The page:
mudslide

Time to go to the carwash
Next time you're sitting in traffic in the pouring rain, cursing up a storm at the back bumper of the car in front, just remember: as bad as it is, at least you're not buried in ten feet of mud.

But for sixteen people, that glib rejoinder became a terrifying reality this week when a mudslide smashed into a traffic jam full of cars and trucks on a highway in China's Guangxi Zhuang Autonomous Region on Wednesday. Incredible dash cam footage shows the wall of earth blast eight vehicles off the roadway, piling them up on an embankment and covering them in liquefied dirt.

Though three people suffered minor injuries, it's astonishing that everyone survived this disaster. According to CCTV, many of the uninjured survivors were able to dig their own way out, with emergency responders helping to extract the rest. The mudslide was reportedly caused by unusually heavy rains in the area.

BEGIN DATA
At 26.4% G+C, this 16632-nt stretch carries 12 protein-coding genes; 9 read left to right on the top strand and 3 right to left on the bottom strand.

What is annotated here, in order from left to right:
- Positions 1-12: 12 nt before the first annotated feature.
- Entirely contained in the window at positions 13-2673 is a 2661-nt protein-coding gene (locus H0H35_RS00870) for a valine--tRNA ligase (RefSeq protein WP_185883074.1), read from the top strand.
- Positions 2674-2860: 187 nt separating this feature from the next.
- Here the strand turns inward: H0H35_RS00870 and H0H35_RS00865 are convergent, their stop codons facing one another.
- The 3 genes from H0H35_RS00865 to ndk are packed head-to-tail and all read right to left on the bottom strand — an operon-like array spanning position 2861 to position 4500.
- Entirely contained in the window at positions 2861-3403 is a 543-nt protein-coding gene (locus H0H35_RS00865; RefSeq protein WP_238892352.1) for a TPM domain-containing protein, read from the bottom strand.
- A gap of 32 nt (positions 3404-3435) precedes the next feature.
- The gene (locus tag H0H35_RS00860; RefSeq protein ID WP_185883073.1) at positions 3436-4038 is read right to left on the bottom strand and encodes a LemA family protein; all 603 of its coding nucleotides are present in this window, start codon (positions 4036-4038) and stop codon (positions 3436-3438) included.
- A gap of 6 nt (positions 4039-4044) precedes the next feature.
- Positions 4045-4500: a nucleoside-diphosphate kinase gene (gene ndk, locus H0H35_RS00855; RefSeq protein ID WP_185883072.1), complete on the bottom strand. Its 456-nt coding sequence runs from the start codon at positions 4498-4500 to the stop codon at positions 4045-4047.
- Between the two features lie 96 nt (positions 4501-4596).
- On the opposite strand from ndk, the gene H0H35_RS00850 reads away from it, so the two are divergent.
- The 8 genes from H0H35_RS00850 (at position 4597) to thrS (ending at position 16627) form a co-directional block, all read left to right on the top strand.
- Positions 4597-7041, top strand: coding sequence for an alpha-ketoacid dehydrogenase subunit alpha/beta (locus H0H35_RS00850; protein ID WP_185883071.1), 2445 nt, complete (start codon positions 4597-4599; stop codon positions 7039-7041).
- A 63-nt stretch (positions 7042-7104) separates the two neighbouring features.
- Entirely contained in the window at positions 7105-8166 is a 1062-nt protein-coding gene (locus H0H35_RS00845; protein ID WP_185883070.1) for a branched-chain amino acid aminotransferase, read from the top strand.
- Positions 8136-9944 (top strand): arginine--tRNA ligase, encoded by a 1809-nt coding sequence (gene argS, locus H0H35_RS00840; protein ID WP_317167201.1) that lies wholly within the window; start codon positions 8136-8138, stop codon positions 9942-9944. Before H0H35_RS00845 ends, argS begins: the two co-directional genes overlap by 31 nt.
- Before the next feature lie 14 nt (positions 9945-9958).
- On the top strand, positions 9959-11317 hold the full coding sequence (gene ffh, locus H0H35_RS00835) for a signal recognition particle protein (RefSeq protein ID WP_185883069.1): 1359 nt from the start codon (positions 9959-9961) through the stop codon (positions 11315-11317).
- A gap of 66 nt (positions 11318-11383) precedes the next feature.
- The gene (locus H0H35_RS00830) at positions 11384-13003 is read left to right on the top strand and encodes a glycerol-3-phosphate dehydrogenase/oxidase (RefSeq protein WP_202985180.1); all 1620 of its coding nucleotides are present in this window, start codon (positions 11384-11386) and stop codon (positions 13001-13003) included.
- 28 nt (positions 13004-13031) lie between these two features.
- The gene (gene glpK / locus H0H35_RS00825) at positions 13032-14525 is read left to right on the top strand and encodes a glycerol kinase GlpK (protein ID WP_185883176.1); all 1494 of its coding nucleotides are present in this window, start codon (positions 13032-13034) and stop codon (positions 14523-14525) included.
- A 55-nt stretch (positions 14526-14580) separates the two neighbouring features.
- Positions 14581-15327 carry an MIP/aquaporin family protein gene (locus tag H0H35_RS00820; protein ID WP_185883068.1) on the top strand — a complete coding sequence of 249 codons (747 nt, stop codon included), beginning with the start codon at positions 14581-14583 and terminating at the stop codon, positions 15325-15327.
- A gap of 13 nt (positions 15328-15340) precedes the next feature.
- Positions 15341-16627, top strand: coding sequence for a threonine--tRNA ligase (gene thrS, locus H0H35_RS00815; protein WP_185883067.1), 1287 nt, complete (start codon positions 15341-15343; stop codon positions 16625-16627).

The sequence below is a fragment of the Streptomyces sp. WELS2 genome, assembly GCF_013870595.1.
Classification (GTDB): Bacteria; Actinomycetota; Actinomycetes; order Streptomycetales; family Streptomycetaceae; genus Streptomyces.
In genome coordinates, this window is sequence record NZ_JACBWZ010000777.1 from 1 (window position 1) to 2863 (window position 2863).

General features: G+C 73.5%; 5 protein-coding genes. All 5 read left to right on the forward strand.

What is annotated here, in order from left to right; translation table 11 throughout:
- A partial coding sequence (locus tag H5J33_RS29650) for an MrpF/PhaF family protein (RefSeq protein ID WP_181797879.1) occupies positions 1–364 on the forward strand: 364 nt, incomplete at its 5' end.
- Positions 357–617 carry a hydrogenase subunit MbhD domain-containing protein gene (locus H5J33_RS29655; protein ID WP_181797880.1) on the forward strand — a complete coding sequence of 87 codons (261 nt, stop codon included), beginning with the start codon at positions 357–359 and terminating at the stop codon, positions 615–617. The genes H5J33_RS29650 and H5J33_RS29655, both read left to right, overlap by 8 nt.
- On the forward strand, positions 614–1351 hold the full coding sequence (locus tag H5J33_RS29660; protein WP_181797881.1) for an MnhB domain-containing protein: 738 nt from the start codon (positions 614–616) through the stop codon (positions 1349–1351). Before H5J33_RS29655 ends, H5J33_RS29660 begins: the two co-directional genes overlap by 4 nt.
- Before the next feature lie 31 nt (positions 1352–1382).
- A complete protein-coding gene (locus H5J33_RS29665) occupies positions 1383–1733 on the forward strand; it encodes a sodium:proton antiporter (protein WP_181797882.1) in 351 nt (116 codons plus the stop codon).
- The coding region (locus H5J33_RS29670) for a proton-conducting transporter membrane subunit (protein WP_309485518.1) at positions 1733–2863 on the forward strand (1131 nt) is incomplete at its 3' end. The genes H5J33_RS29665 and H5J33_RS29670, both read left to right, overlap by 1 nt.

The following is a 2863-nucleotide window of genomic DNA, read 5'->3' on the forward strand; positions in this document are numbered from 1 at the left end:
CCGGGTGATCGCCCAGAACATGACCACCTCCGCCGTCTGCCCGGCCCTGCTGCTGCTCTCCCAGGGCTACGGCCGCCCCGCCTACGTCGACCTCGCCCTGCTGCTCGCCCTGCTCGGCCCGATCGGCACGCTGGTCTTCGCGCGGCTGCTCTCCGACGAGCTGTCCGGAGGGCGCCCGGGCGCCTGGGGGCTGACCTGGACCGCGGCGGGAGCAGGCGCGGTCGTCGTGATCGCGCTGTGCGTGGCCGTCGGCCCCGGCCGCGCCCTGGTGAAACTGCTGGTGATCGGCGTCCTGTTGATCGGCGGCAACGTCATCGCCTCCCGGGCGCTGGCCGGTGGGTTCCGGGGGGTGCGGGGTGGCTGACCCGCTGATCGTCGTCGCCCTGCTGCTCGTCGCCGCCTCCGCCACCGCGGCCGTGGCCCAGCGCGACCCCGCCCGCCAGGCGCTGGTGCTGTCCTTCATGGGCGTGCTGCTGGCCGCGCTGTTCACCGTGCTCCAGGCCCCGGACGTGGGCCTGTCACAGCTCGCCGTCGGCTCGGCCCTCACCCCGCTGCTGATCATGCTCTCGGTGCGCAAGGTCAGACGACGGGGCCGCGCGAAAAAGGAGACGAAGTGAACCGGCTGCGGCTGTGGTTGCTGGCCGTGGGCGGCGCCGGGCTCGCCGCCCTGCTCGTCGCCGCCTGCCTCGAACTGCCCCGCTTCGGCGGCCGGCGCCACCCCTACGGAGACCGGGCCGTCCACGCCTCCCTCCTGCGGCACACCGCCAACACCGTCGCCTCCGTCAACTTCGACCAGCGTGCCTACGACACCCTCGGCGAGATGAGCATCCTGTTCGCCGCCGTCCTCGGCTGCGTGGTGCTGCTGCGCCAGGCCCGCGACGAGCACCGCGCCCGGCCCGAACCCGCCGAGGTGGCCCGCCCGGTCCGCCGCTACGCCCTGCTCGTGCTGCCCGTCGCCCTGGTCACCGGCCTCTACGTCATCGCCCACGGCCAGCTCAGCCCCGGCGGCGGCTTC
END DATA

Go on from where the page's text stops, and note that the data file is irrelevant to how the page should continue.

The video is indeed shocking, but it's also a great illustration of how mudslides move and what makes them so dangerous. The slide looks almost like muddy water as it hits the cars, but seconds later you'll see it set like cement as soon as it stops moving—that quick transition from a liquid flow to a solid state is just as deadly as the initial impact.